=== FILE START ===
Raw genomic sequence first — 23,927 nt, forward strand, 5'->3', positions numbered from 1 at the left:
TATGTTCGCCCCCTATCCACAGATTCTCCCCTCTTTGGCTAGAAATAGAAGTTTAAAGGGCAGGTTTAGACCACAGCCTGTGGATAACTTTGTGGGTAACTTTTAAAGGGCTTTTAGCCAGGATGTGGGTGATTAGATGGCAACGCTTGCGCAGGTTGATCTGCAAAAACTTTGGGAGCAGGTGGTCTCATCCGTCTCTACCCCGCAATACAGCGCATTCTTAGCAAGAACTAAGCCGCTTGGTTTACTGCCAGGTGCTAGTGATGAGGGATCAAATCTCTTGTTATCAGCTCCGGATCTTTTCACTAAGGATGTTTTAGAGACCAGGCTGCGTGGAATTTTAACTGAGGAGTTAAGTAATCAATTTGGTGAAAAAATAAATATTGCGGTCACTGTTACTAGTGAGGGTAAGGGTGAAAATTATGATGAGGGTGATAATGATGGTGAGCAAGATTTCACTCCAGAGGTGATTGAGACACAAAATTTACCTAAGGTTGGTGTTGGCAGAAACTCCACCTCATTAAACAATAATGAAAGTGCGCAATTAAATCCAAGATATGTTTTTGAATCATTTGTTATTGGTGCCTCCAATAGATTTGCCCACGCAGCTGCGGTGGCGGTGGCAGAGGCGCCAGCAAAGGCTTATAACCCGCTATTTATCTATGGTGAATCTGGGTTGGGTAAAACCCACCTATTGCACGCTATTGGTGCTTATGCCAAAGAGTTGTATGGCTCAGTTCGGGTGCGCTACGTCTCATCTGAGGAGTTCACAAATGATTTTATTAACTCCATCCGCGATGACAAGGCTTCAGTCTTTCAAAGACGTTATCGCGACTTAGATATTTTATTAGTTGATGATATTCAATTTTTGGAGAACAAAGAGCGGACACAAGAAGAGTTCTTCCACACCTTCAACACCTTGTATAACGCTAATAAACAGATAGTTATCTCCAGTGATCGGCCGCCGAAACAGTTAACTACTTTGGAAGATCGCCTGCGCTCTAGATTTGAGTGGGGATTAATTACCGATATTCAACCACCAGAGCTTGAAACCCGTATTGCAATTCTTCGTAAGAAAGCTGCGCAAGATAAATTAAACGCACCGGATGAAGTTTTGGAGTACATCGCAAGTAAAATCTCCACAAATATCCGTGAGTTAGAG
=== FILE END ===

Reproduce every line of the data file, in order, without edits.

Raw genomic sequence first — 23,927 nt, forward strand, 5'->3', positions numbered from 1 at the left:
TATGTTCGCCCCCTATCCACAGATTCTCCCCTCTTTGGCTAGAAATAGAAGTTTAAAGGGCAGGTTTAGACCACAGCCTGTGGATAACTTTGTGGGTAACTTTTAAAGGGCTTTTAGCCAGGATGTGGGTGATTAGATGGCAACGCTTGCGCAGGTTGATCTGCAAAAACTTTGGGAGCAGGTGGTCTCATCCGTCTCTACCCCGCAATACAGCGCATTCTTAGCAAGAACTAAGCCGCTTGGTTTACTGCCAGGTGCTAGTGATGAGGGATCAAATCTCTTGTTATCAGCTCCGGATCTTTTCACTAAGGATGTTTTAGAGACCAGGCTGCGTGGAATTTTAACTGAGGAGTTAAGTAATCAATTTGGTGAAAAAATAAATATTGCGGTCACTGTTACTAGTGAGGGTAAGGGTGAAAATTATGATGAGGGTGATAATGATGGTGAGCAAGATTTCACTCCAGAGGTGATTGAGACACAAAATTTACCTAAGGTTGGTGTTGGCAGAAACTCCACCTCATTAAACAATAATGAAAGTGCGCAATTAAATCCAAGATATGTTTTTGAATCATTTGTTATTGGTGCCTCCAATAGATTTGCCCACGCAGCTGCGGTGGCGGTGGCAGAGGCGCCAGCAAAGGCTTATAACCCGCTATTTATCTATGGTGAATCTGGGTTGGGTAAAACCCACCTATTGCACGCTATTGGTGCTTATGCCAAAGAGTTGTATGGCTCAGTTCGGGTGCGCTACGTCTCATCTGAGGAGTTCACAAATGATTTTATTAACTCCATCCGCGATGACAAGGCTTCAGTCTTTCAAAGACGTTATCGCGACTTAGATATTTTATTAGTTGATGATATTCAATTTTTGGAGAACAAAGAGCGGACACAAGAAGAGTTCTTCCACACCTTCAACACCTTGTATAACGCTAATAAACAGATAGTTATCTCCAGTGATCGGCCGCCGAAACAGTTAACTACTTTGGAAGATCGCCTGCGCTCTAGATTTGAGTGGGGATTAATTACCGATATTCAACCACCAGAGCTTGAAACCCGTATTGCAATTCTTCGTAAGAAAGCTGCGCAAGATAAATTAAACGCACCGGATGAAGTTTTGGAGTACATCGCAAGTAAAATCTCCACAAATATCCGTGAGTTAGAG